Wednesday, May 4, 2022

Disney in 2022 vs Disney in 2021

 


What a difference a year makes!  I don't think I have to tell you this, dear reader.  Most of the real life events in the last two years have had a major impact on everyone's lives, and how we navigated this time is something that we'll always remember.  Disney World is no different from the real world in this case.  They suspended operations around the time that everyone else did, March 2020.  They did begin their long process of reopening in July of that year.


Partially due to coincidence, we took two trips in the last two years, both around the same time of year (mid-April).  One was a "regular" week and one was the week after Easter, but other than that, all external elements were the same, including the weather.  So I thought it would be interesting to look at the differences between these two trips and to talk about the degree that things are now back to a pre-pandemic normal.


Capacity:

Let's start with this one.  Upon reopening, Disney introduced the park reservation system.  At the time, this was largely designed to limit the number of guests that were allowed into the parks each day.  I believe the number started around 25% of capacity and increased to around 35% at the time we were there.  This number was a moving target, and Disney was not overly transparent about what that number was and how and when it changed.  This is nothing new, as Disney doesn't officially release day by day attendance totals, even in normal times.


Let's assume we're working with that 35% capacity number.  Disney would stop allowing people to make reservations for a particular park once that number was reached.  This made for some tricky situations where people were being shut out of parks due to that number being reached quickly.  Now, the park reservation system is still in place and seems to be here for the foreseeable future, but it is mostly used to allow Disney to allocate cast members and other resources.  This is not a benefit for the end user, and many guests complain about it, but it's largely a formality if you're making your reservations months in advance.  Even most busy weeks don't run out of reservations until a couple of weeks before the dates in question.


What did a 35% capacity cap mean for crowds?  Mostly it meant that the parks felt emptier, by a large margin.  The lines for rides weren't always shorter (and looked longer because of social distancing) but the lower attendance was felt when walking around the parks.  I can't recall a time where there were any bottlenecks or logjams trying to get from place to place.  Stroller parking was nearly empty most times.  It felt surreal if you're used to normal crowds.  And now things are back to the good old days, as far as that goes.  You'll have to be careful navigating crowds and trying to get around double strollers.


Attractions:

By spring 2021, most rides had reopened.  There were some noticeable differences - some vehicles only boarded one party at a time, some had plexiglass or other plastic up separating the rows.  That second one in particular was a nuisance, as it made it harder to see on certain rides (Living With The Land comes to mind).  There were also instances of rides being altered - there was no preshow for Haunted Mansion, for example, where everyone crowds into one space. And the two preshows for Avatar Flight of Passage were reduced to one socially distanced one.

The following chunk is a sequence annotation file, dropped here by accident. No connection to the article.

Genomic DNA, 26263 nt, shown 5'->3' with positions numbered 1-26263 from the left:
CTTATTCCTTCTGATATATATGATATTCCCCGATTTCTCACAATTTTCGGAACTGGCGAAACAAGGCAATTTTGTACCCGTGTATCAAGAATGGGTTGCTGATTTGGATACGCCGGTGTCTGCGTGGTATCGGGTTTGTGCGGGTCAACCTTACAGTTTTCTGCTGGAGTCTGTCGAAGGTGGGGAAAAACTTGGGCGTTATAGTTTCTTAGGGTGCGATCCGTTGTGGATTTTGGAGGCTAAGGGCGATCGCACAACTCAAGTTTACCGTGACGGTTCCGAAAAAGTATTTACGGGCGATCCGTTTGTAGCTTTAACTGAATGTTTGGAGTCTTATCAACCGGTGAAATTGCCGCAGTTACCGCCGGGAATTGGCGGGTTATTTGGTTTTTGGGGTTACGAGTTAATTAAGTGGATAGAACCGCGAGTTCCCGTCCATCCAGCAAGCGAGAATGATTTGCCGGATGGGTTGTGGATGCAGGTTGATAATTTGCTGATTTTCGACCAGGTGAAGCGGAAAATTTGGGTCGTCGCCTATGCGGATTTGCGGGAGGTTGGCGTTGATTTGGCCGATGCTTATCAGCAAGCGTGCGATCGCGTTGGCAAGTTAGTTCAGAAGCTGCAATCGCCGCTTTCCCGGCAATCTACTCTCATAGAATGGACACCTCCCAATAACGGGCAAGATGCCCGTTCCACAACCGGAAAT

But rides only tell part of the story.  Basically anything that wasn't a ride hadn't reopened. This included most if not all shows (Indiana Jones Stunt Spectacular, Festival of the Lion King, etc) and all the nighttime spectaculars.  Some of that was a nod to pandemic protocols - it's easier to justify a constantly moving line than it is to cram a lot of people together in one space and have them sit or stand there for a set amount of time.  But it was more than that - fireworks shows in particular are expensive to run, and if there weren't enough guests in the parks to make each night's show worth running, Disney didn't want to allocate money there if they didn't have to.  It was easy to hide behind safety in this case.


By the time we went in April 2022, most of this is back to normal.  The plexiglass and such has been removed from rides, though not always from the queues themselves; I'm surprised these are still up, honestly, as walking through the Grand Fiesta Tour line was an odd experience even though the ride is normal again.  Preshows are back (we even saw the one for Mickey & Minnie's Runaway Railway for the first time - last year, you just walked through and into the ride vehicle area).  Many shows have returned though some are still altered (Festival of the Lion King seems to be bringing back their full normal show soon) and some are still closed, to reopen in a new form (Finding Nemo: The Musical).


COVID-19 Safety Protocols:

We all remember these, right?  I mentioned social distancing above, which made certain lines spill out way beyond their normal limits, making the cast members have to get creative with how they had people line up.  I particularly remember the line for Frozen Ever After reaching all the way around Norway and into China.  I thought it would take forever to load but it actually moved really quickly and was certainly deceptive to the eye.


There were temperature checks set up as you entered each park, a sobering reminder of where we were at the time.  Though I didn't see it happen, I've heard stories about people getting turned away or at least having to sit in the shade for a few minutes before coming in because the surface thermometers were reading too hot.  Thankfully we had no issues here.